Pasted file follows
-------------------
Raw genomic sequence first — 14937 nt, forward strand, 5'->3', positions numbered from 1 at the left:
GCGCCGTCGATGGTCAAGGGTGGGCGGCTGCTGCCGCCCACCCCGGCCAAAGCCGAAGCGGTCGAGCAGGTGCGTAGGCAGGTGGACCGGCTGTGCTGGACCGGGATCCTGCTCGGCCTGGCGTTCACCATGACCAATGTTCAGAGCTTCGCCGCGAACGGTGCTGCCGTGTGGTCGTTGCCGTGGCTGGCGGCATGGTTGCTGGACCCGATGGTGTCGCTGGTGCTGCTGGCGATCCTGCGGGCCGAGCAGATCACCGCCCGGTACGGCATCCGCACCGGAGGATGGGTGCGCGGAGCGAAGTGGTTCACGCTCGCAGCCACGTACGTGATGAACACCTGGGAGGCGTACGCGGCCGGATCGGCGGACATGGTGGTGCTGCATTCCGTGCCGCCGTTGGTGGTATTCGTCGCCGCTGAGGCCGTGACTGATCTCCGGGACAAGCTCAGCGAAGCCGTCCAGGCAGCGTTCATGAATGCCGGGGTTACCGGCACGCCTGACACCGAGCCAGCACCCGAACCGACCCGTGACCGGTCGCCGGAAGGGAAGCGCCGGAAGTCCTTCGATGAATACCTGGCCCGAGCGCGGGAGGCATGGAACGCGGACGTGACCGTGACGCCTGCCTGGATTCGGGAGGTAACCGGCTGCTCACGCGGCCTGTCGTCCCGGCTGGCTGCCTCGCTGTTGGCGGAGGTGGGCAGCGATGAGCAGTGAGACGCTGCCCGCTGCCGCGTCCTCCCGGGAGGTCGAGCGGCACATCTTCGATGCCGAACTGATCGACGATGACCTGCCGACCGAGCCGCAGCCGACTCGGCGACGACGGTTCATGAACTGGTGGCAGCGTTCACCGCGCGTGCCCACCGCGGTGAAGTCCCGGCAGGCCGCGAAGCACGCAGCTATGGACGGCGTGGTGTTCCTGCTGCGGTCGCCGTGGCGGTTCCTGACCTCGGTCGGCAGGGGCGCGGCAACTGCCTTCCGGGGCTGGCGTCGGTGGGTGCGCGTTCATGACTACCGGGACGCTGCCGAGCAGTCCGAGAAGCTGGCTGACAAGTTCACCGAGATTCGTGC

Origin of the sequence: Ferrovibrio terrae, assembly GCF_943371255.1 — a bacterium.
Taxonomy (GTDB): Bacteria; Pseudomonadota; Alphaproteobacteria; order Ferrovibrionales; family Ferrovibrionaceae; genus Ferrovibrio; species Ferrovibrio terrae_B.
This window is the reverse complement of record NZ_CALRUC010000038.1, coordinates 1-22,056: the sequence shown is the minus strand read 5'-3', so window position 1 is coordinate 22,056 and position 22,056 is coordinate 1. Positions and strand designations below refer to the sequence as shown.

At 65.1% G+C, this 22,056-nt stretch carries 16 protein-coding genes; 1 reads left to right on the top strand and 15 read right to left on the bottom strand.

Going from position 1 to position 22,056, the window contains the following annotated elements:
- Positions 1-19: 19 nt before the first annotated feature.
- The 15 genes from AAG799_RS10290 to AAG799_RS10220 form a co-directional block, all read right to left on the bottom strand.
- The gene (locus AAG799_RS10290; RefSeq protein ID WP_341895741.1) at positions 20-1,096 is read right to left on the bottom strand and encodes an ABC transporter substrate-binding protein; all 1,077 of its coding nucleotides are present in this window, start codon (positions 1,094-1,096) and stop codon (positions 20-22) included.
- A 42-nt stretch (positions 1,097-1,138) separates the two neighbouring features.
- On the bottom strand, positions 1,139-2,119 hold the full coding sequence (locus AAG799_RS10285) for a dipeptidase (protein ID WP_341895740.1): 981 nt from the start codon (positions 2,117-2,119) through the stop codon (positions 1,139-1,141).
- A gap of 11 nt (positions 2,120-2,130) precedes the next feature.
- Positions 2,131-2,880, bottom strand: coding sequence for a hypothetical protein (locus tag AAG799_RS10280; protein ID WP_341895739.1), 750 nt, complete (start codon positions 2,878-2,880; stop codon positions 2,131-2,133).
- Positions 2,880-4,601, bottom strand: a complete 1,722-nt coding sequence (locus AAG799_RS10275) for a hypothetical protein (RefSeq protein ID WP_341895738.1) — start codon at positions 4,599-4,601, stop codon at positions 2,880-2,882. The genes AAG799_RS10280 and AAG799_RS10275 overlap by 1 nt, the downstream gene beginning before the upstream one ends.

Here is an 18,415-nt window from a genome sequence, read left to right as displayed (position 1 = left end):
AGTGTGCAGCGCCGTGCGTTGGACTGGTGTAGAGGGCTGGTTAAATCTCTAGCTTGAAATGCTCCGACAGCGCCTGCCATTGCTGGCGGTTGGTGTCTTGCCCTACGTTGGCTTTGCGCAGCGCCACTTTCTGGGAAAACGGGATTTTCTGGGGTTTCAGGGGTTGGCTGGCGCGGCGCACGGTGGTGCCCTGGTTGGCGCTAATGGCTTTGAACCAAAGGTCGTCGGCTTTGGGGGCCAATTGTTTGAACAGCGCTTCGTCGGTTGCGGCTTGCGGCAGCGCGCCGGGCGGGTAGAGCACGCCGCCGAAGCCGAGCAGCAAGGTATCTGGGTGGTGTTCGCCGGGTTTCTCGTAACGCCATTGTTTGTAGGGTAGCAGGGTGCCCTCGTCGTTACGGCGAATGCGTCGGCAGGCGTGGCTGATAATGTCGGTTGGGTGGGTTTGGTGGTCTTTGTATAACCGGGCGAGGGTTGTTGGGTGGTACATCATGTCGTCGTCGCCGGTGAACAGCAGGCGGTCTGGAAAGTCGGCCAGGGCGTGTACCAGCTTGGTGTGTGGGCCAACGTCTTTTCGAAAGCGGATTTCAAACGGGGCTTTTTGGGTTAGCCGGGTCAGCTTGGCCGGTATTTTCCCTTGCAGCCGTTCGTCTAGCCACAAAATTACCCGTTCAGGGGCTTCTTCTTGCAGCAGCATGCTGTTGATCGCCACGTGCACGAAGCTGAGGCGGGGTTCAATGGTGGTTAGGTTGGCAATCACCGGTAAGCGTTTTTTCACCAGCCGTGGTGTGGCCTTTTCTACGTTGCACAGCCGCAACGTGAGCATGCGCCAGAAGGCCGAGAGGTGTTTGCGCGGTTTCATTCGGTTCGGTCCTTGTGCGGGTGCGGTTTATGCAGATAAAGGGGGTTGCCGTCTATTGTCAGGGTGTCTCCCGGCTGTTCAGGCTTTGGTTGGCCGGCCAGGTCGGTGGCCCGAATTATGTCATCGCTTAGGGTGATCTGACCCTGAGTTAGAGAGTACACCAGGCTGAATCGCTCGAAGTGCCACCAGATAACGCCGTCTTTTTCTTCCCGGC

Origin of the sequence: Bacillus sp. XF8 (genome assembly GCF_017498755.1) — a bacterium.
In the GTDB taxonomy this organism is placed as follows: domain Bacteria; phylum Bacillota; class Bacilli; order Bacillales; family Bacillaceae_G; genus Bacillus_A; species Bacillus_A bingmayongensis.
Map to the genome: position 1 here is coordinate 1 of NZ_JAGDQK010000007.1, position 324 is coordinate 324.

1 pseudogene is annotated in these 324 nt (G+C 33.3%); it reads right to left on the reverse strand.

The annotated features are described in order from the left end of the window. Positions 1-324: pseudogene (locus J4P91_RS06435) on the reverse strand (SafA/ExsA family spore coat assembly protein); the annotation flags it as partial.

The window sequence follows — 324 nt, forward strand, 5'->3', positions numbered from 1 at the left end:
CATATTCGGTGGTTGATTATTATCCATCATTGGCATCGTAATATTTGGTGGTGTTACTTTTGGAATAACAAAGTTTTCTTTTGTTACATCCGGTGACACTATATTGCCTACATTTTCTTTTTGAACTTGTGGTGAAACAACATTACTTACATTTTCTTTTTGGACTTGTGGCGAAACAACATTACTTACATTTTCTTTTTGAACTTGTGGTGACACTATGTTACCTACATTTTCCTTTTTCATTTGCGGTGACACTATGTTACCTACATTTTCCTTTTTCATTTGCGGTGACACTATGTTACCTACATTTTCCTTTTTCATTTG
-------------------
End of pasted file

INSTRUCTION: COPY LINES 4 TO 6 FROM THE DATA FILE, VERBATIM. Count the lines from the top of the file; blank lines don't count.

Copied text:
Taxonomy (GTDB): Bacteria; Pseudomonadota; Alphaproteobacteria; order Ferrovibrionales; family Ferrovibrionaceae; genus Ferrovibrio; species Ferrovibrio terrae_B.
This window is the reverse complement of record NZ_CALRUC010000038.1, coordinates 1-22,056: the sequence shown is the minus strand read 5'-3', so window position 1 is coordinate 22,056 and position 22,056 is coordinate 1. Positions and strand designations below refer to the sequence as shown.

At 65.1% G+C, this 22,056-nt stretch carries 16 protein-coding genes; 1 reads left to right on the top strand and 15 read right to left on the bottom strand.